Brigitte sits sideways on her bed, in the middle, where the security side rail ends. She wears a night gown, a white terry cloth towel draped over her shoulders. Her wavy white hair is gathered in a becoming ponytail. This is my first visit since Brigitte recent admission. We talk about her food preferences, her clothes and her freedom.
One year later, Brigitte still keeps the night gown on, all day long, every day. She sits at the same spot on her bed, unless she slowly strolls along the hallway looking for help, the phone or the garden door. Her eyesight has been weak for many years. Now, she keeps her eyes closed. During my visits to her room, I have asked her a few times: “Would you prefer to sit on a chair?” The answer has always been negative. As I was gaining Brigitte’s trust, I discovered her territory. Covered with a single white fitted sheet, the bed is the center. It’s her nest. Under her pillows she hides her important possessions. A few clean terry cloth and paper towels are spread over the bead, at arm’s reach, as well as the folded top sheet. On each side of her feet, encased in worn out felt slippers, Brigitte places doubled brown shopping bags; the left one for condiments and drinks the right one for garbage. A few non perishable snacks sit on the window sill, next to a basic set of plate, plastic bowls, utensils and a bread basket. Usually a couple of underwear is drying over the protective grid of the heater, under the window sill. When Brigitte feels tired she spread the top sheet over her body, leans over to the left and curls for a nap.
Her simple way of life, quasi monastic, was unusual in her “neighborhood”. Only sick or bedbound residents would wear nightgowns all day long. The others got dressed before 8 a.m., took their meals in the dining room, and sat, at least part of the day, in communal areas.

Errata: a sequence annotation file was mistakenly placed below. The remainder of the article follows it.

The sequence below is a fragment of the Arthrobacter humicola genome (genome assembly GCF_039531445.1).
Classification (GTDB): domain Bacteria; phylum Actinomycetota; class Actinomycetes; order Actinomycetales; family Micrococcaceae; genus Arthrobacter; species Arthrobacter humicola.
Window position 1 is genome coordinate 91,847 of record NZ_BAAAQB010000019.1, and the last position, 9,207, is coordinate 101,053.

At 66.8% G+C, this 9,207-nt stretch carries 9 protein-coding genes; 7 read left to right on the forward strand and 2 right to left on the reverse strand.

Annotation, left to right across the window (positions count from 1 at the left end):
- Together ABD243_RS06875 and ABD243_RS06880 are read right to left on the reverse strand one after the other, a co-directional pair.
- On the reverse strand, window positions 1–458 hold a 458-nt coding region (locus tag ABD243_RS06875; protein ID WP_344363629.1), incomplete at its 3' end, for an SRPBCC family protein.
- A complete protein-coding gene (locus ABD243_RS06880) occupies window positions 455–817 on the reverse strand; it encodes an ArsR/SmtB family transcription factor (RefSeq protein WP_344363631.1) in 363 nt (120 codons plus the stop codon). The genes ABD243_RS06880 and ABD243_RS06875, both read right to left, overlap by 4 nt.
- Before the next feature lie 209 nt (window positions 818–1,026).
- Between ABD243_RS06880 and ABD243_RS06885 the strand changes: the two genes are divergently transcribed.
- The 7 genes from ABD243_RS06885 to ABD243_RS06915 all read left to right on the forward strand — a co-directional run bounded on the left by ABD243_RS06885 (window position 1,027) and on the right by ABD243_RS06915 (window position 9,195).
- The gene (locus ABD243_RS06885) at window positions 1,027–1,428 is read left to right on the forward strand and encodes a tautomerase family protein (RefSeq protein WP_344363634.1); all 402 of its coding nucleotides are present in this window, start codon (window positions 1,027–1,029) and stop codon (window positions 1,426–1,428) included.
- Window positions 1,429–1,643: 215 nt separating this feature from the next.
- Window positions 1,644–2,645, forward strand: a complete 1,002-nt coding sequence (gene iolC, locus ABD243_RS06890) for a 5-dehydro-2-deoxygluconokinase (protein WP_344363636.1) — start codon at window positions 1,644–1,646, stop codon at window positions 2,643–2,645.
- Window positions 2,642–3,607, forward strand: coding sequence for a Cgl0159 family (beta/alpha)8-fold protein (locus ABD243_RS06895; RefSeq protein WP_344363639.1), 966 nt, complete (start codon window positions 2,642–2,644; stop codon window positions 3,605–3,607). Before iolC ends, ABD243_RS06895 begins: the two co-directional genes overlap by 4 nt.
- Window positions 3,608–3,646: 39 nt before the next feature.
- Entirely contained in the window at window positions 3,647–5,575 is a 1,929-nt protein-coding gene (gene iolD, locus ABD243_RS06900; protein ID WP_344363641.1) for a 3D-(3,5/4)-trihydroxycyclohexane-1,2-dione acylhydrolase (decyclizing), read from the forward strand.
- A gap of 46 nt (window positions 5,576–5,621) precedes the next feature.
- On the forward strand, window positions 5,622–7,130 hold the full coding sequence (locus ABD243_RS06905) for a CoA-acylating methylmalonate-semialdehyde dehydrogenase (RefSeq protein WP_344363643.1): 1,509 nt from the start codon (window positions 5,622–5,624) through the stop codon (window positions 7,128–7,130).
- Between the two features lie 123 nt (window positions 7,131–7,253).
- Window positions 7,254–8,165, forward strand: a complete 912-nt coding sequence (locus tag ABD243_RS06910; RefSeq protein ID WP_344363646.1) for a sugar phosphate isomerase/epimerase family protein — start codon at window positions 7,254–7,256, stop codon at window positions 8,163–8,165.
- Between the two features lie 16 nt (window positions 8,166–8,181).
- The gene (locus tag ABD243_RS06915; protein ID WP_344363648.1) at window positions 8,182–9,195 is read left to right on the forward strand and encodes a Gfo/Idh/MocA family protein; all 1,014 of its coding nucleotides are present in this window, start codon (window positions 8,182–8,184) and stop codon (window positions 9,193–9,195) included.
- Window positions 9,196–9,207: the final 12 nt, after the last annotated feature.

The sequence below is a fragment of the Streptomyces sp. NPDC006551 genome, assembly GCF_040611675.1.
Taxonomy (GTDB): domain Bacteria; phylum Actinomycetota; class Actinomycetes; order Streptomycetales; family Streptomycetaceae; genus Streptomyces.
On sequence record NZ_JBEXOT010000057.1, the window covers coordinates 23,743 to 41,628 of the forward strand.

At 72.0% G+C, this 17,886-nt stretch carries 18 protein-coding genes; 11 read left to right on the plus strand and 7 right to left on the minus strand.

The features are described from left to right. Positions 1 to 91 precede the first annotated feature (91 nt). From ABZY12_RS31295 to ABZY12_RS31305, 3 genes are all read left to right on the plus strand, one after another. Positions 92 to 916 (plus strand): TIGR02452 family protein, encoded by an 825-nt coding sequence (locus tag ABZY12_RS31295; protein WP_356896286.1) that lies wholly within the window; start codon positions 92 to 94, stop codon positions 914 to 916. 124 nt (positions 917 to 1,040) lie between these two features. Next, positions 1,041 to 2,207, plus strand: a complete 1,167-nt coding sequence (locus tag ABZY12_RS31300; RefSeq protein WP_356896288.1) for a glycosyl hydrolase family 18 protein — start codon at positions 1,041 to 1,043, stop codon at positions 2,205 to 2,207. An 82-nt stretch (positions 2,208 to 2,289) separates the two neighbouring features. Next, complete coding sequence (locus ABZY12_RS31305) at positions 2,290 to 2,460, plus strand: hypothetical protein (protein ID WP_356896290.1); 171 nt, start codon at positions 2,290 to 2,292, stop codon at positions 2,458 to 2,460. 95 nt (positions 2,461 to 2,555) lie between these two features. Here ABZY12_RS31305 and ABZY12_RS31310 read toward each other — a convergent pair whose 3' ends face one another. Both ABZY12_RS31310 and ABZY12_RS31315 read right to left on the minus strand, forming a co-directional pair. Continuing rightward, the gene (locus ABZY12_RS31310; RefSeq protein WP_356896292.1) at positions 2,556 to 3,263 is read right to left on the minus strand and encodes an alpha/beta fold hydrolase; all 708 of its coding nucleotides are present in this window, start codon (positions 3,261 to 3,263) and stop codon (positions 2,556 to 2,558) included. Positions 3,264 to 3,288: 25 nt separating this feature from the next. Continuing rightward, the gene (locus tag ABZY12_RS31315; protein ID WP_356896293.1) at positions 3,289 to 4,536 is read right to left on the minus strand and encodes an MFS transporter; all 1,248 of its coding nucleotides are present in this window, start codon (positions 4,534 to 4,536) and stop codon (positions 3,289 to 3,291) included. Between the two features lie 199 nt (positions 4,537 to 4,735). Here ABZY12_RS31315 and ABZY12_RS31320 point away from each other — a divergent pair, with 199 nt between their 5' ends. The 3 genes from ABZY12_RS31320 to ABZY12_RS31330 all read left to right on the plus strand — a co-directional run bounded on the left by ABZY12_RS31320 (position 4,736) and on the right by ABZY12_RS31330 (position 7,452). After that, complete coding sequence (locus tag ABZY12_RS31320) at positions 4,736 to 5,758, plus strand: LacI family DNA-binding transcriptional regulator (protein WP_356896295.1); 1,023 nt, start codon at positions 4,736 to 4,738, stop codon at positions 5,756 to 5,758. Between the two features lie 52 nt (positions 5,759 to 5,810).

The care team encouraged Brigitte to dress up and to blend in the “neighborhood’s” routine. We tried to address her fears, her needs, and her frustrations. Could she evolve? One day she ventured into the day room when I was playing the accordion, her body slowly swaying, a half smile brightening her relaxed face. The nurse inquired if she was all right: “I am dancing to the music.” was her answer.
I recently discovered that the “monastic” way of life of Brigitte, with variations, is more common than I thought. I was assigned to visit residents in a different “neighborhood”. One early afternoon, I met Amanda. She was seated sideways in the middle of her bed, her legs dangling next to her electric scooter. She was wearing a nightgown. She welcomed me with a big smile. She turned the TV off, removed the lunch tray from the seat of the scooter and invited me to sit there. We talked about her family, the women’s lib and her lack of desire to move away from her bed. Two little tables were placed close by, overflowing with papers, books, candies, phone, remote, pen, and what not. A few days later I saw Amanda riding her scooter, in a flowery dress and straw hat, on her way to a podiatrist appointment.
Across the hall from Amanda lives Tessa. “She likes the weekly community meeting, encourage her to come.” I was told. Twenty minutes before the meeting, I knock at her door. “I am Olga. Would you like to join the community meeting? –How kind of you. I would love that. When does it start? –In twenty minutes. –Oh, I had no idea. I am not ready. Could you call someone to help me?” Tessa, after eating her lunch in bed, was still in her night gown. An assistant came in. She quickly helped Tessa get dressed and transfer to her wheelchair. We were able to join the meeting as it was starting. I discovered more about Tessa, her hypersensitivity, her high standards. Staying in bed, in her own cocoon is where Tessa finds comfort and safety. She moved three times in the last year. Her bed-centered room is an environment she can control.